The outstanding conditions of Azores, combining climate with oceanic currents creates excelent conditions for diving with massive amounts of sealife. Here, Haliotis created another project, in the island of Santa Maria making the biggest local center.
Santa Maria spreads for 16,6 km long and 9,1 km wide, with an area of 97 km2, and 5 574 inhabitants. Santa Maria is part of the Oriental Group of the Azores Islands, together with São Miguel, wich stands 81 km away. Its highest peak, Pico Alto, reaches 587 m de altitude.
Around Santa Maria there are some 55 diving spots with caves, canyons, walls, reefs.... Again, oceanic big species are always a possibility even in the closer dives.
Meet the members of our team, who work daily to provide the best underwater experiences.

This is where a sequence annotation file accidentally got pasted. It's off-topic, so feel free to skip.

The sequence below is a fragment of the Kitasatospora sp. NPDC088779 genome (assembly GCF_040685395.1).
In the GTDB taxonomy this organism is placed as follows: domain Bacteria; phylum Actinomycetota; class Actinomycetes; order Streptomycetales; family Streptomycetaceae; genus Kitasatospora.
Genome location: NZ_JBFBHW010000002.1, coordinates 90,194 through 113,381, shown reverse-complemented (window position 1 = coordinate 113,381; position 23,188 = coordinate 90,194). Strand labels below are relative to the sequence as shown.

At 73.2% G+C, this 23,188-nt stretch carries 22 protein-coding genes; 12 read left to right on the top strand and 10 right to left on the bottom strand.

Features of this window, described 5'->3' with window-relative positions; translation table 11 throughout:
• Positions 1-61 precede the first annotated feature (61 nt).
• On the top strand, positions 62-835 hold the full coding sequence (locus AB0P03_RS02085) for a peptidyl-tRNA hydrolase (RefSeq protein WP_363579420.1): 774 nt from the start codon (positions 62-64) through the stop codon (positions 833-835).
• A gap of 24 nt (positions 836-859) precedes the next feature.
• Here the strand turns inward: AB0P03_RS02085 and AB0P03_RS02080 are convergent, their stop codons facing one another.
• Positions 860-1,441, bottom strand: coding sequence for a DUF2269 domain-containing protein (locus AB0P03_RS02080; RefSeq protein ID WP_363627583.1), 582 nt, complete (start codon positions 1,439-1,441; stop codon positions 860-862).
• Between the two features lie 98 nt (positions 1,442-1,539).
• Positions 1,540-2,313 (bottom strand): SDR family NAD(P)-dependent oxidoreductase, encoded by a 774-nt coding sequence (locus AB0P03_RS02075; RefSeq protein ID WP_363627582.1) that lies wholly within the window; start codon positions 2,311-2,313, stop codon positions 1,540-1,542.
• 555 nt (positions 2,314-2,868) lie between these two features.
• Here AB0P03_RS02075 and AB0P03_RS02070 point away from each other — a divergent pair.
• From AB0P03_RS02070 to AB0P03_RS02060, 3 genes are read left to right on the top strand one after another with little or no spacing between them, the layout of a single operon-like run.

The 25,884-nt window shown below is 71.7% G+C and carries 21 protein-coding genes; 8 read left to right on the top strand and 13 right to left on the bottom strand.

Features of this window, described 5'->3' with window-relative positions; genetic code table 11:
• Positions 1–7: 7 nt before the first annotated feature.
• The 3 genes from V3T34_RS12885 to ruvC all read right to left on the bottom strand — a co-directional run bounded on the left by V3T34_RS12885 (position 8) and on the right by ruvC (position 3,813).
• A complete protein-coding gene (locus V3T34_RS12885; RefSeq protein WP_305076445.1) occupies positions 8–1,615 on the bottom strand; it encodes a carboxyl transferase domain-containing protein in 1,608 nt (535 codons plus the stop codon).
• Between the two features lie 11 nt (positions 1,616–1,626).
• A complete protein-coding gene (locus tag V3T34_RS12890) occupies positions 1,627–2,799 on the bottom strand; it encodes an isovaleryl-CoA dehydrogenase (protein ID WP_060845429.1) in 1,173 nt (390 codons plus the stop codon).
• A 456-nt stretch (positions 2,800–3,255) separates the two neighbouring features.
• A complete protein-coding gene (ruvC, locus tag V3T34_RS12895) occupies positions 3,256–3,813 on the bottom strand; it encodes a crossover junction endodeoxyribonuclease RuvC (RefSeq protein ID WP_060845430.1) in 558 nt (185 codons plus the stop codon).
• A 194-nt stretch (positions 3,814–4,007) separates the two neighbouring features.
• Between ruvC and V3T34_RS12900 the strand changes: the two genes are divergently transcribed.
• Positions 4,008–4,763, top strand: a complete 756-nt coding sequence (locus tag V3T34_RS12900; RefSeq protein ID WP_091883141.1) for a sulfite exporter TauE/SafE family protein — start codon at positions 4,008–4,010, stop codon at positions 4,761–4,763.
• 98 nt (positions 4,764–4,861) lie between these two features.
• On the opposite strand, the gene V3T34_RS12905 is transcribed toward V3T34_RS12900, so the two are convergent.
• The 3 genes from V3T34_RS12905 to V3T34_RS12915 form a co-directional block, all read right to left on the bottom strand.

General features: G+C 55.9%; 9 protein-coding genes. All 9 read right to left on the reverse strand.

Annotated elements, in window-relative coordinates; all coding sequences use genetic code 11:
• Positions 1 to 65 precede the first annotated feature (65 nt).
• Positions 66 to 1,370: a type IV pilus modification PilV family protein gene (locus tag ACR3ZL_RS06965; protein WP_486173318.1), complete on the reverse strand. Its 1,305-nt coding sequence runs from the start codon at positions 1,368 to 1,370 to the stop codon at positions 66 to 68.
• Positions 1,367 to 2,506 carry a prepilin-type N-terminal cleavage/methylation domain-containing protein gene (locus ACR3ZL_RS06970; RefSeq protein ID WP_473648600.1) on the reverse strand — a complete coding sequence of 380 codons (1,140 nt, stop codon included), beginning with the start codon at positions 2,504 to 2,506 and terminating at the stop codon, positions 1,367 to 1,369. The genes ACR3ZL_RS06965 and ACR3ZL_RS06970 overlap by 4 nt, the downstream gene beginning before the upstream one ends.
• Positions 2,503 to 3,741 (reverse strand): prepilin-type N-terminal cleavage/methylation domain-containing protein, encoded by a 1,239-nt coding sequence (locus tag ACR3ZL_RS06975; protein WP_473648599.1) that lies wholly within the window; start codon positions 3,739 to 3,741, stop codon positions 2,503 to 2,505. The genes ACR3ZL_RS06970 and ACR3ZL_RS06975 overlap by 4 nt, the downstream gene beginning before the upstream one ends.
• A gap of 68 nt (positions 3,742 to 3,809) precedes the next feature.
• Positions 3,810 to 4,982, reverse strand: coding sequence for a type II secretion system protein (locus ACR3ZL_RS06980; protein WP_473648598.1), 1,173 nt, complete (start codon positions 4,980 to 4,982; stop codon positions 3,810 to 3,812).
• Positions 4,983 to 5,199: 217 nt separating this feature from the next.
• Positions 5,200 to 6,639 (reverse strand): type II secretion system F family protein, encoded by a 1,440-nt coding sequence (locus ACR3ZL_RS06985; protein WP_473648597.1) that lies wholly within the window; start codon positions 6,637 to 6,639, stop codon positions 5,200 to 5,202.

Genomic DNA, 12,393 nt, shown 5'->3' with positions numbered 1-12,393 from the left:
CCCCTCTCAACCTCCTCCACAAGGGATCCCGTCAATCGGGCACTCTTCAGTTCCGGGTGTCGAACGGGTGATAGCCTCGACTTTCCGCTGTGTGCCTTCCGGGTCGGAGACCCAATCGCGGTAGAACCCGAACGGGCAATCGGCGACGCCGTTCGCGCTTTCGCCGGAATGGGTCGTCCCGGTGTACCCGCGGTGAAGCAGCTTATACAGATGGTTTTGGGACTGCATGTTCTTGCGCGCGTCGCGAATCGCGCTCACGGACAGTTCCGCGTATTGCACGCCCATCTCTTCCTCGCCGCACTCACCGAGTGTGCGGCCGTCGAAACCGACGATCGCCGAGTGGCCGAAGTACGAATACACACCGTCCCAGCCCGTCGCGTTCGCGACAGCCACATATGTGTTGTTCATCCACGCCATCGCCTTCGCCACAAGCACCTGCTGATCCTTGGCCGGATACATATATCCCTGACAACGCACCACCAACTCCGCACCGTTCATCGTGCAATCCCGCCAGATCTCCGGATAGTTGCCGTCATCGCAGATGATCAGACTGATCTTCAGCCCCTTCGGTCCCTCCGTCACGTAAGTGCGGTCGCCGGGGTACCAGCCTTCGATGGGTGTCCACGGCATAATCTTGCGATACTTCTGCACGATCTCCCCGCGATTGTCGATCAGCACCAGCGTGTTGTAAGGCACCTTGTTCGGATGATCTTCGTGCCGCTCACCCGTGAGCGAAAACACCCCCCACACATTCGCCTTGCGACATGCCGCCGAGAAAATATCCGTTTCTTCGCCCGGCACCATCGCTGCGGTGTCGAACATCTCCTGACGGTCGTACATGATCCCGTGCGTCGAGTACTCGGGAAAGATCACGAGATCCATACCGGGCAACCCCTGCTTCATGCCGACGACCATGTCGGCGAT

Filipe SilvaBase Leader firstname.lastname@example.org
Ondine DispagneFreediving Instructor email@example.com firstname.lastname@example.org
Ariana LourençoSales and Marketing email@example.com
Tel. +351 262 781 160
Fax. +351 262 781 163
Telm. +351 913 123 828
Licenced by Instituto de Desporto de Portugal
All insurance by Mútua dos Pescadores
Operator Maritimo Turistico with licence Nº17 by Capitania do Porto de Peniche
Company registered in RNAAT with activities recognized as Nature Tourism
Licened by Instituto da conservação da Natureza
Company registered in RNAAT with activities recognized as Nature Tourism